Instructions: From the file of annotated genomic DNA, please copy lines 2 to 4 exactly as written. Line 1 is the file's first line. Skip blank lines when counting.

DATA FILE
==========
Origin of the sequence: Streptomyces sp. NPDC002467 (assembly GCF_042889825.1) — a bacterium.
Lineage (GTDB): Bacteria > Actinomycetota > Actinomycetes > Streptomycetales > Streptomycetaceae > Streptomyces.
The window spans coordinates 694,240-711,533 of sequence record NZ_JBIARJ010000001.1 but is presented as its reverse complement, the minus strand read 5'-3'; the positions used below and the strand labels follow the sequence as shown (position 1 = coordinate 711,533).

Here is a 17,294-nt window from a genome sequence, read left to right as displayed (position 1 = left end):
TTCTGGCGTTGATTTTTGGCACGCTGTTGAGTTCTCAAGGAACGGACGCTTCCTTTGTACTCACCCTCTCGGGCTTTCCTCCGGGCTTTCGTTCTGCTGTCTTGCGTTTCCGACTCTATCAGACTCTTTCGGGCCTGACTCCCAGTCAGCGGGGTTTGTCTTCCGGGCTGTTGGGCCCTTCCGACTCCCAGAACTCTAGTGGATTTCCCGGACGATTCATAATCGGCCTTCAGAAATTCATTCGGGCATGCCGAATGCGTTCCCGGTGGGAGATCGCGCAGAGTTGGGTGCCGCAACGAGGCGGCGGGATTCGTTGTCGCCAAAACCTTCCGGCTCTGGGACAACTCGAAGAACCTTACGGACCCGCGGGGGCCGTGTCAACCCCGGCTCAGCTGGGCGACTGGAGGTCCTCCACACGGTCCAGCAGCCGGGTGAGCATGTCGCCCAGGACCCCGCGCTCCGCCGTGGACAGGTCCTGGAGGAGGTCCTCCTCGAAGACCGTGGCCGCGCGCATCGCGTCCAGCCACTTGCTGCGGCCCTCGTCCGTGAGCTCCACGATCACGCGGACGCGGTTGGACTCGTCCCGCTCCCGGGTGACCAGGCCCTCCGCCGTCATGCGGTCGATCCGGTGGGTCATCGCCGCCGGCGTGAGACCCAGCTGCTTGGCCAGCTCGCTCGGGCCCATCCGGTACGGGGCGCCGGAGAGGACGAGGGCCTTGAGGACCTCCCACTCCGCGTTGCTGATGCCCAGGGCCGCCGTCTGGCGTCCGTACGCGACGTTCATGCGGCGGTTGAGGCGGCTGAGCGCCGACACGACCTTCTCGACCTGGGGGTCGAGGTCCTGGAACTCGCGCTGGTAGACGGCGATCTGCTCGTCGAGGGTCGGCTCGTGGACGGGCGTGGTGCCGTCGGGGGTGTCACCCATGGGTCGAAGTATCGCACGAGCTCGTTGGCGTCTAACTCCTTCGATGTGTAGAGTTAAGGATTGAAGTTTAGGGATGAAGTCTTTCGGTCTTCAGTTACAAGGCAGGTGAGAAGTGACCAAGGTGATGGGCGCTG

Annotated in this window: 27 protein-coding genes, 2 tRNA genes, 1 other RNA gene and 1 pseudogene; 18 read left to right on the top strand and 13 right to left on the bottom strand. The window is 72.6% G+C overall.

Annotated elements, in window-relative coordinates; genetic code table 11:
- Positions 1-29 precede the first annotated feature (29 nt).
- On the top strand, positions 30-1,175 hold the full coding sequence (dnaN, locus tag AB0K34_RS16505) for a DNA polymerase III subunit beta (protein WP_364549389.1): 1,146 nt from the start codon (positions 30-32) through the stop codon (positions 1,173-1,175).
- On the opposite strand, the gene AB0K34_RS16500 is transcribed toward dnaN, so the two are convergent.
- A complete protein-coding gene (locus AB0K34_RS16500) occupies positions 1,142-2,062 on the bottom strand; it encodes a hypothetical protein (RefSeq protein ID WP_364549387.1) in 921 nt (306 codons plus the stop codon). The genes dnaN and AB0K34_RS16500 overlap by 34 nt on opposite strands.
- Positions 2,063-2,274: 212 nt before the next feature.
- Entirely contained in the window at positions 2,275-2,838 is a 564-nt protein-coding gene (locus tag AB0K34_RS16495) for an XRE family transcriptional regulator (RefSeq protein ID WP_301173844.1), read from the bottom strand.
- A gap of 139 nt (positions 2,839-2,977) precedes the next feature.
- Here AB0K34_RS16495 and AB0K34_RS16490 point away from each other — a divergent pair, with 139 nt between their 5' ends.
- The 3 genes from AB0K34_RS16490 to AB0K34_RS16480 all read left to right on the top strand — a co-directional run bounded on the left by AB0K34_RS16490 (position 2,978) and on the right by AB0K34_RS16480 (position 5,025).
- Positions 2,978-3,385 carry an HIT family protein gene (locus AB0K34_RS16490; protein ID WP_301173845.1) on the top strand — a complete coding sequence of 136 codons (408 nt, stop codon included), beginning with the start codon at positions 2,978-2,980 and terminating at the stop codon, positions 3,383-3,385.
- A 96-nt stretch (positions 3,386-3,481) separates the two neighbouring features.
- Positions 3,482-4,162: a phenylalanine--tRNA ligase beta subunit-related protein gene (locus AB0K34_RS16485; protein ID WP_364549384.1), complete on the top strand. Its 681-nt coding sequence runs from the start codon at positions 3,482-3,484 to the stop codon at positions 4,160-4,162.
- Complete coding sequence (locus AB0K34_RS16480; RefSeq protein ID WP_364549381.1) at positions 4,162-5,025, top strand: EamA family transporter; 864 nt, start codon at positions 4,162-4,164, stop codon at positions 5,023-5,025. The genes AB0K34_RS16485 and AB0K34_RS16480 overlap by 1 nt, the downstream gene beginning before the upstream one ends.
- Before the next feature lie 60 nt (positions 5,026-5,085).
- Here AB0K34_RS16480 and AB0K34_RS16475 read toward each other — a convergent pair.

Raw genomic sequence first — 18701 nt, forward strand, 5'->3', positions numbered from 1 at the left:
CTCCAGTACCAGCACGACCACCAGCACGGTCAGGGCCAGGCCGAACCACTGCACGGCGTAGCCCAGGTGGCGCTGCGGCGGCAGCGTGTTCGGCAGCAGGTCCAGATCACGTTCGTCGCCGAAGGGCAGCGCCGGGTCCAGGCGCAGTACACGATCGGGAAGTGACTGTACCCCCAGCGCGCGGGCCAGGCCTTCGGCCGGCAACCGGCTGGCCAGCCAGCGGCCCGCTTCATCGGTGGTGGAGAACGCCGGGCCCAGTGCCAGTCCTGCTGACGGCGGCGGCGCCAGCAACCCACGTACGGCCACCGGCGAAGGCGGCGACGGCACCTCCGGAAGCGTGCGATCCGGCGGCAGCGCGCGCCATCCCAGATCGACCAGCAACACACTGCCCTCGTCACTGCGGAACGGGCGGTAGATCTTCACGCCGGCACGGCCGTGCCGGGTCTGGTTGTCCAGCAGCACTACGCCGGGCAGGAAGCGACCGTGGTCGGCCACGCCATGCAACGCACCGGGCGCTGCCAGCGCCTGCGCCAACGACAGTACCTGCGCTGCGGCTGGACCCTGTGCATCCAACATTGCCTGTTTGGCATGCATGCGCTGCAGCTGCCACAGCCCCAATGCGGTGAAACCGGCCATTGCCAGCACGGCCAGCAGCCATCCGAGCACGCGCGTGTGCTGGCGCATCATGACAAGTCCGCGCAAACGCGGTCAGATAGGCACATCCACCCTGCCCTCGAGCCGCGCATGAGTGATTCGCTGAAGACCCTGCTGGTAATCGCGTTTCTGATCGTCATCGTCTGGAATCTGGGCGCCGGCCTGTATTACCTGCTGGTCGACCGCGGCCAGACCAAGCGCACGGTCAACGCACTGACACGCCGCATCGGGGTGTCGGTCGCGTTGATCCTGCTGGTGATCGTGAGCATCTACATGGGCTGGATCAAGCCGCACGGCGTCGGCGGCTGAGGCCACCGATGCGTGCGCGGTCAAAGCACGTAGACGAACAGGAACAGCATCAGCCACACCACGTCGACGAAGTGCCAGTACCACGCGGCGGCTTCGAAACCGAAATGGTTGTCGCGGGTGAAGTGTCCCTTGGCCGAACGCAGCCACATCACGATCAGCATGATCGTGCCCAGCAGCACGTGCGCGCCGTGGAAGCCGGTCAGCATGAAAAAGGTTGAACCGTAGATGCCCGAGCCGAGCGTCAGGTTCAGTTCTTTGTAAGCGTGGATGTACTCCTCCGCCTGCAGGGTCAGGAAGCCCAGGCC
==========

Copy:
Lineage (GTDB): Bacteria > Actinomycetota > Actinomycetes > Streptomycetales > Streptomycetaceae > Streptomyces.
The window spans coordinates 694,240-711,533 of sequence record NZ_JBIARJ010000001.1 but is presented as its reverse complement, the minus strand read 5'-3'; the positions used below and the strand labels follow the sequence as shown (position 1 = coordinate 711,533).

Here is a 17,294-nt window from a genome sequence, read left to right as displayed (position 1 = left end):